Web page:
It's a blog! Mainly of book reviews.
Has there ever been a more aptly titled novel? Fforde, in the third novel following protagonist,Thursday Next, has created an extraordinary place, the BookWorld, where all books are created and all their characters exist, from the humblest generic pizza delivery boy to the greatest Troubled Romantic Leads. Part of this amazing feat of imagination, which has been thought out very carefully and in impressive detail, is the Well of Lost Plots, where new books are manufactured and unpublished works exist.
The reader is given a thorough tour of Fforde's creation and this is where the aptness of the title comes in - for during our explorations, coherent narrative drive is, well, lost. All sorts of things are happening but they all seem to be related to a collection of sub-plots rather than one over-all plot. Retrospectively, one can see that many of the incidents are important to a crisis that develops late on but at the time it just seems like a bunch of things Next is conveniently around to witness. This makes the first 3/4 or more feel weak to me - and while this is happening, Fforde is making subtle digs at the cliches and convnetions of various genres. He may just be doing this for humour, of which there is plenty, but when writers do this it makes me scrutinise what they are doing very closely: I feel that if one is to attack other writers, even in general, in one's book, one has to not be open to similar criticism oneself. China Mieville fell up this problem in Unlundun and here Fforde is doing it too - because not only is there no real plot coherence until very near the denouement, but said denouement goes really well until a hideous (and predictable) Deus Ex Machina is perpetrated on the reader.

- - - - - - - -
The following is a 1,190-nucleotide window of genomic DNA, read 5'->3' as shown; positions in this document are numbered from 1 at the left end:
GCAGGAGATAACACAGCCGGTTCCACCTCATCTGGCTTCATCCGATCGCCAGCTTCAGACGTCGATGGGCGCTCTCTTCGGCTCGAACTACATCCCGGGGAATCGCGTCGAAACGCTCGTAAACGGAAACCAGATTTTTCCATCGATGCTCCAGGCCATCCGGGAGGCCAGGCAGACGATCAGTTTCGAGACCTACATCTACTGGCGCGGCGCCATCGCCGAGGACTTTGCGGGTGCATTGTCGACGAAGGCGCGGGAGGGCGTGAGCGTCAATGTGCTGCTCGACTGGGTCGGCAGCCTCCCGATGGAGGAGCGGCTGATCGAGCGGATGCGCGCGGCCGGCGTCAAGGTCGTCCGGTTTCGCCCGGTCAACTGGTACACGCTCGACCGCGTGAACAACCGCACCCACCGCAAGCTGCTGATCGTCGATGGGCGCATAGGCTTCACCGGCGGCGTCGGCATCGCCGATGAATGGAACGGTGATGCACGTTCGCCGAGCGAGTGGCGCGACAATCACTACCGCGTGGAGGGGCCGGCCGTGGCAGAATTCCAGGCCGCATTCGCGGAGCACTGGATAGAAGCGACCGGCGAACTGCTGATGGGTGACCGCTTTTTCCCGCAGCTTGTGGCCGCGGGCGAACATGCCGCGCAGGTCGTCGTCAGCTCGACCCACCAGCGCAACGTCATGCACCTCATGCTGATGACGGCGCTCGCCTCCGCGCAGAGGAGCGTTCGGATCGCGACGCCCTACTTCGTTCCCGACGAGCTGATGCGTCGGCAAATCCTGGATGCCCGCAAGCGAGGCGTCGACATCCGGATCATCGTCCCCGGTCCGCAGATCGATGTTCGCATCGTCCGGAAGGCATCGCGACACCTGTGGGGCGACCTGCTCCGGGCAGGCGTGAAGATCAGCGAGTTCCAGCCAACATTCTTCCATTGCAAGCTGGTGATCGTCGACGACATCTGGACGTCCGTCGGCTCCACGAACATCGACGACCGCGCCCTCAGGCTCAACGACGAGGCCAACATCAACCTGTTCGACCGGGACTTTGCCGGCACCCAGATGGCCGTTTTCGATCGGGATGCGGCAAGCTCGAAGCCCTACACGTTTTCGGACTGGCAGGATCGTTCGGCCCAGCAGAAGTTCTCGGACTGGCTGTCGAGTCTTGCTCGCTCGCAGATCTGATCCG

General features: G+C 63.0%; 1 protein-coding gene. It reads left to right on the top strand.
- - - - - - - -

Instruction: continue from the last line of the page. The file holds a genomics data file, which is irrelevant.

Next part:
The book is far from being all bad; the absurdist humour is strong and abundant and the subtext about the dangers of moving completely away from print publishing is an analysis I wholely agree with but I feel as if this book is, despite being more what I expected from this series than the first book, The Eyre Affair, actually weaker, structurally.